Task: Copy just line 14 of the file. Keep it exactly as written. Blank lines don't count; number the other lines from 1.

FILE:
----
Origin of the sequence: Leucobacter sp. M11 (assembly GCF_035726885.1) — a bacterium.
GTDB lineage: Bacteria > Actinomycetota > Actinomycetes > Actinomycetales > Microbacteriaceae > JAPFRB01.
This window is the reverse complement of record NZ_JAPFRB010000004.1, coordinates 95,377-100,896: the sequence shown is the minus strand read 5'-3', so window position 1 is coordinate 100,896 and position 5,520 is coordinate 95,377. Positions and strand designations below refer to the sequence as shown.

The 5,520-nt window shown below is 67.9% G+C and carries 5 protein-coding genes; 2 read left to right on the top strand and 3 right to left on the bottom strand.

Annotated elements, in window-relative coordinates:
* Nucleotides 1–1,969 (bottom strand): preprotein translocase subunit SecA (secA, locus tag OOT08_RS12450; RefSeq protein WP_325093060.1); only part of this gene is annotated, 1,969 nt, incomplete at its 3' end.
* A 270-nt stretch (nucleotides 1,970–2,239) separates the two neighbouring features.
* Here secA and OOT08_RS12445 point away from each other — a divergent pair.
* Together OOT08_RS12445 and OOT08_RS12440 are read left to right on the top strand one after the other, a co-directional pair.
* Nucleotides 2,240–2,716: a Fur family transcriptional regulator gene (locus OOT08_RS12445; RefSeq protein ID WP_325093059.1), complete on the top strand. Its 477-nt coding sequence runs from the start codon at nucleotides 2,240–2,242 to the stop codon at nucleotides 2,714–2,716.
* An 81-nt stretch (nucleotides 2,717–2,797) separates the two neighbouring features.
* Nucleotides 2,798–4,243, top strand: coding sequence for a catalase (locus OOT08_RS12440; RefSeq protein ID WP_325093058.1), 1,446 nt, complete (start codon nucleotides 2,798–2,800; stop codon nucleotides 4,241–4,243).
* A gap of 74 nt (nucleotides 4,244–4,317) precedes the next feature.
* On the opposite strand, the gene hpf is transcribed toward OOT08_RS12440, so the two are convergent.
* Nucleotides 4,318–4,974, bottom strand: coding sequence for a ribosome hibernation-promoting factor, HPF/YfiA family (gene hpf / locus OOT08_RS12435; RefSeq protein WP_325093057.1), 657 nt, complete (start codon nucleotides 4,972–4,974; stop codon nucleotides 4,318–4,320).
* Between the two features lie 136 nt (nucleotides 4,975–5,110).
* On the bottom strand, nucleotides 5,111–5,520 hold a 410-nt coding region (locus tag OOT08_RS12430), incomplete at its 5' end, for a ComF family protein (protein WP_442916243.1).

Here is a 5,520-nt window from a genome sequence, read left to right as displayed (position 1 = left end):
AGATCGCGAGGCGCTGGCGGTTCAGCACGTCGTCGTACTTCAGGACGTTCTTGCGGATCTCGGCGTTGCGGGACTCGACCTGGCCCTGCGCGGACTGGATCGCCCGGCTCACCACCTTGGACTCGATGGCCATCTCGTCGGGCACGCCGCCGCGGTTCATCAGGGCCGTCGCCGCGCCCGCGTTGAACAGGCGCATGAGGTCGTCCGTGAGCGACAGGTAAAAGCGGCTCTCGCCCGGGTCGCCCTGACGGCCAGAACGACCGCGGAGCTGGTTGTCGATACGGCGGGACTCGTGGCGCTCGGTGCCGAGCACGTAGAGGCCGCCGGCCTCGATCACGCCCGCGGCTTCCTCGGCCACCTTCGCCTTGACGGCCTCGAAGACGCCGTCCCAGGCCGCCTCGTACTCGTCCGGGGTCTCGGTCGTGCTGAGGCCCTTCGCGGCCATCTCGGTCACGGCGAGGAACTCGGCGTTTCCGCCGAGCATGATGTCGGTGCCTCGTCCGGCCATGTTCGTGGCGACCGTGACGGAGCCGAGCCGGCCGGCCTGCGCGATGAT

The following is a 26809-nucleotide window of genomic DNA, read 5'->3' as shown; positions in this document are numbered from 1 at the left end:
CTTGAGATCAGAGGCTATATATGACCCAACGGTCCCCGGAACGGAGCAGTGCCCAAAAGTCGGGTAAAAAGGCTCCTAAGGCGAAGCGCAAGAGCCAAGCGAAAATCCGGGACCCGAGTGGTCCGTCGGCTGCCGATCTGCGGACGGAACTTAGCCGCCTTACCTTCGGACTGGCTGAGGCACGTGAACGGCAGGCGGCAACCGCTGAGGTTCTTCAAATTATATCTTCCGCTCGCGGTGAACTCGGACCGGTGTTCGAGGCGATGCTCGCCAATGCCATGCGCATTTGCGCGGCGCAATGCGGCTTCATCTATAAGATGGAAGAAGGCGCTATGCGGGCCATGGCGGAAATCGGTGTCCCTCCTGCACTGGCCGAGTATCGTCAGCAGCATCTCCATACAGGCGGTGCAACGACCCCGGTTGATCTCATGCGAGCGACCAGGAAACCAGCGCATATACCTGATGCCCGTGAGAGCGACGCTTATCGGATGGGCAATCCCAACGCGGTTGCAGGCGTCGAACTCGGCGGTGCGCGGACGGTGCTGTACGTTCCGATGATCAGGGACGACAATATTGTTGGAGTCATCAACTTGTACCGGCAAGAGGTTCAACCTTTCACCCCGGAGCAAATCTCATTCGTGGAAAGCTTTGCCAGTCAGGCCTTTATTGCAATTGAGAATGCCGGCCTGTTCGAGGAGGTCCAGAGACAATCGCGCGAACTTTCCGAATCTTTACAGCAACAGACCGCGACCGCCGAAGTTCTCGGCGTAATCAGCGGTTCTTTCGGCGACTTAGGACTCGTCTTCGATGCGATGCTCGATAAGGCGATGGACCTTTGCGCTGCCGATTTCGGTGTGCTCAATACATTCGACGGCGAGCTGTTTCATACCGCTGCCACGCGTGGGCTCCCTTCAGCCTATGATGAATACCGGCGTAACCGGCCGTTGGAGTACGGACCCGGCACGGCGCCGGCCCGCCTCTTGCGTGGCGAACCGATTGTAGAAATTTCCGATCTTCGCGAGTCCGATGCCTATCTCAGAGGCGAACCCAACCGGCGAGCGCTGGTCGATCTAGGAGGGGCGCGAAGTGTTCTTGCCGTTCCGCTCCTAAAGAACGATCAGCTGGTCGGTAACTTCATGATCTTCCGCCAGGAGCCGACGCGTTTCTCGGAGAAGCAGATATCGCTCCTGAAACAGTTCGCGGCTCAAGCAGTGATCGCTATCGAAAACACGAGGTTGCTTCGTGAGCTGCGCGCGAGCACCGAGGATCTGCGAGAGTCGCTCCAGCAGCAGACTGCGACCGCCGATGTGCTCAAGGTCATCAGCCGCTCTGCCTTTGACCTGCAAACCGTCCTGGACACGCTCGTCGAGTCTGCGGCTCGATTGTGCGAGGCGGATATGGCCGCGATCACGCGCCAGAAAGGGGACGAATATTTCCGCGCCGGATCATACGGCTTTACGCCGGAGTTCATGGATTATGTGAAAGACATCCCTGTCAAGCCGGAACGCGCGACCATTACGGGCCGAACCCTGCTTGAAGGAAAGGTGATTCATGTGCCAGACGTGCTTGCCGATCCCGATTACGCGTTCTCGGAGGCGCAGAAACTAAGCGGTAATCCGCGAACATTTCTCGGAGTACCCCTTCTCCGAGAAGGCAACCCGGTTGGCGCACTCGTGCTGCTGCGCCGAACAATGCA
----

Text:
* On the opposite strand, the gene hpf is transcribed toward OOT08_RS12440, so the two are convergent.